GREENPOINT FILM FESTIVAL REVIEW! From Greta Thunberg to the Parkland High School students, there is something especially inspiring when you witness children leading the charge for change. The same can be said for the devoted students of P.S. 15 in Red Hook, Brooklyn, who are at the heart of Microplastic Madness, a film that demonstrates the level of passion and activism that can lead to actual change from younger generations when they are given the right tools, and the right teachers, to help then channel their enthusiasm.
As an oceanic educator, I have seen first-hand how that natural connection to the world of water can affect children, as they are almost instinctually drawn to dolphins, sea turtles, whales, and all the inhabitants in the deep sea. But too often, they are never given that connective bridge that demonstrates no matter how far they live from a body of water, their daily behaviors can have an impact to help these very creatures for which they hold an affinity.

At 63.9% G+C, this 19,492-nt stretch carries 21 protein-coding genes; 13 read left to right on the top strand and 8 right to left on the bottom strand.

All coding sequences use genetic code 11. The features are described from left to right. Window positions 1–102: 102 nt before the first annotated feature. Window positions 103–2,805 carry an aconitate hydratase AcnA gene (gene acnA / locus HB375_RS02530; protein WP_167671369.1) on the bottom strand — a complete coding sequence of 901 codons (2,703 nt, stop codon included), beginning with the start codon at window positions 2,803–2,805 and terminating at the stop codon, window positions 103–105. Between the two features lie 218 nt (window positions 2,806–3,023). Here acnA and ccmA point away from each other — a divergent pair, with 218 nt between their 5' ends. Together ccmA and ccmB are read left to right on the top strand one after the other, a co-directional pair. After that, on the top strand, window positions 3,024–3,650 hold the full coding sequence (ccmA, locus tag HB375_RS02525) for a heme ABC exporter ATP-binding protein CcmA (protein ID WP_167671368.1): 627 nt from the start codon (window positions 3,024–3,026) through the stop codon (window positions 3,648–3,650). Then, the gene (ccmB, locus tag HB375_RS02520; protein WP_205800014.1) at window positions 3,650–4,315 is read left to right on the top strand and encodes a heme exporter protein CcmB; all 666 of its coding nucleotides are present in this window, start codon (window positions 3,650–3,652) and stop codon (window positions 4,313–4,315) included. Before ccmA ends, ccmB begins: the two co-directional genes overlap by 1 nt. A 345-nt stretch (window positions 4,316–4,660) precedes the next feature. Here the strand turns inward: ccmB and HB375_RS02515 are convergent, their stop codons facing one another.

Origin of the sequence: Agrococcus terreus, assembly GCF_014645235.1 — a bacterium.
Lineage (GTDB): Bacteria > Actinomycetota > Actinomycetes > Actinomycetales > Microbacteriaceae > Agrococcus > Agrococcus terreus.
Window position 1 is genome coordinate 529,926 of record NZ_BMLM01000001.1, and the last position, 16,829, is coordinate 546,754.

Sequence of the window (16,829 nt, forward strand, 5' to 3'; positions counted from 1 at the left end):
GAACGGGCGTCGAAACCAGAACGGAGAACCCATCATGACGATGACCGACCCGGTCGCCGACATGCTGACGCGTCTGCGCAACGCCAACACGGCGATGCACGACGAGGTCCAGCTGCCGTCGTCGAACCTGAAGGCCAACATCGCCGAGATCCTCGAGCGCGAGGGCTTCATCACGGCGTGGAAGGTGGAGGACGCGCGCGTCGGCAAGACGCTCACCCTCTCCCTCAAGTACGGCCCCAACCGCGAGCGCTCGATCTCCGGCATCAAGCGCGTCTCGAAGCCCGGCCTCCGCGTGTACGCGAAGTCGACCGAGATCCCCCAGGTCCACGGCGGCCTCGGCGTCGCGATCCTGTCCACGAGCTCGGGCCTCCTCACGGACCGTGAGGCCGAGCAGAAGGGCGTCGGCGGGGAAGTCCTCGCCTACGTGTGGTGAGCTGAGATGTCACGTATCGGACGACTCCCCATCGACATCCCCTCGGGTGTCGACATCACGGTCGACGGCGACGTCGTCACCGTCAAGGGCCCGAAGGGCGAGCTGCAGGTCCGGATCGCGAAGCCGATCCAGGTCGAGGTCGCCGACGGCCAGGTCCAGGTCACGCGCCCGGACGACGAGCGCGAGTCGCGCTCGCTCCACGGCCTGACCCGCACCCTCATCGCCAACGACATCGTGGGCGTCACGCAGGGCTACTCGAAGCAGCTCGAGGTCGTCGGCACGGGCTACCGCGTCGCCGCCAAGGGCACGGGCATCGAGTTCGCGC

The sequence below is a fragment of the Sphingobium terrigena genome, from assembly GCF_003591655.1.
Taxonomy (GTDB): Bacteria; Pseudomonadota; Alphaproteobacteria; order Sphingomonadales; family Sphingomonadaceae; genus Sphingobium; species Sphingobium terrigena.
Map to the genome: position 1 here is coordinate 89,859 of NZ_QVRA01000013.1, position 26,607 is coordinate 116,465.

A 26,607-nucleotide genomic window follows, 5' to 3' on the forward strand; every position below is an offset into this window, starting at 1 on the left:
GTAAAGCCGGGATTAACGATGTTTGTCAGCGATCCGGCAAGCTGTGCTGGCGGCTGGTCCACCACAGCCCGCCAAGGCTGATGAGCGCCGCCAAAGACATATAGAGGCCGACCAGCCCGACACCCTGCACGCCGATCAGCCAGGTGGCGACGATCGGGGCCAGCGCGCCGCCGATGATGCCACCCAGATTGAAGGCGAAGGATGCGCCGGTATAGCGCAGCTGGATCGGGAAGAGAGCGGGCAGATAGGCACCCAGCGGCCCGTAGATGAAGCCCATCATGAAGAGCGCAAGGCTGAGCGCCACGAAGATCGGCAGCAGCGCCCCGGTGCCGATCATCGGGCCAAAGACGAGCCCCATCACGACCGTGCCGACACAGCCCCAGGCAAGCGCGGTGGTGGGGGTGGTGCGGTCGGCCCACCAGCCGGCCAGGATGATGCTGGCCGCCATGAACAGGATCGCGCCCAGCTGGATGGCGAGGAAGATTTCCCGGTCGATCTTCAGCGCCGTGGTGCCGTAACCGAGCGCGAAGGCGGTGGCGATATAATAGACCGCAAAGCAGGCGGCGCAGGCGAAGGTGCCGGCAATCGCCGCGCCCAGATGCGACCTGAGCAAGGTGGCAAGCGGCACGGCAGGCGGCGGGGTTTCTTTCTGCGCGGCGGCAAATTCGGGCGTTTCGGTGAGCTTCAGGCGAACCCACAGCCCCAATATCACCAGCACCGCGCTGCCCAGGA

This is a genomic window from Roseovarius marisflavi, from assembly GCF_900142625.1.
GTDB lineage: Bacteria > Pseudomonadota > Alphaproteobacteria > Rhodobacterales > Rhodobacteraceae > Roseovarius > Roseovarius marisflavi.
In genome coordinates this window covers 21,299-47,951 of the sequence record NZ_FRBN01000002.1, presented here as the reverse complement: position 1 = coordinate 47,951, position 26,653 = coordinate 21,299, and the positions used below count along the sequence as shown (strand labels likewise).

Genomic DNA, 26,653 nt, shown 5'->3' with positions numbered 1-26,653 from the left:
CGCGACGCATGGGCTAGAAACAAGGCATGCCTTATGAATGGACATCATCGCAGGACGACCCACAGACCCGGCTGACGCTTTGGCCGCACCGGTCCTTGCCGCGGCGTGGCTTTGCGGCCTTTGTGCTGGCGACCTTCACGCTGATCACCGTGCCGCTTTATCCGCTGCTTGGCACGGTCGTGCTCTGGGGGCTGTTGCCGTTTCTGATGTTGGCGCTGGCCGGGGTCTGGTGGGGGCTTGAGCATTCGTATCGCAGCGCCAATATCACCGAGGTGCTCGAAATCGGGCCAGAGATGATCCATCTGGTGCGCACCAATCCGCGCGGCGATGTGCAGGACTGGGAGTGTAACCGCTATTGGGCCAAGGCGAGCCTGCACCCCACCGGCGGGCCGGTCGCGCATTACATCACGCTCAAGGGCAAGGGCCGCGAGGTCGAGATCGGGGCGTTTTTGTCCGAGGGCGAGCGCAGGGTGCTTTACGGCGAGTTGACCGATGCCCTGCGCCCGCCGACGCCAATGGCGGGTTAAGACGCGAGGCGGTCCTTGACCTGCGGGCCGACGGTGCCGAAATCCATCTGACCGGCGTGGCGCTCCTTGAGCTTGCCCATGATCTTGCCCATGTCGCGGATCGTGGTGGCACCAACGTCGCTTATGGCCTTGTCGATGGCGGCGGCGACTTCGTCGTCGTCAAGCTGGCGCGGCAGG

“…children soon learn that they can help their health by sometimes making the smallest of adjustments to their daily lives.”
And even though it is mere steps from several bodies of water, New York City can often feel quite disconnected to the watery world that surrounds it. But thanks to a dedicated group of teachers within their school, the children soon learn that they can help their health by sometimes making the smallest of adjustments to their daily lives.
Microplastics Madness is not only timely, but it bleeds authenticity. From its enthusiastic, bouncy student-led narration to its mixture of documentary footage and animation, it truly feels as though this was made by students, for students.
"…Microplastic Madness is not only timely, but it bleeds authenticity."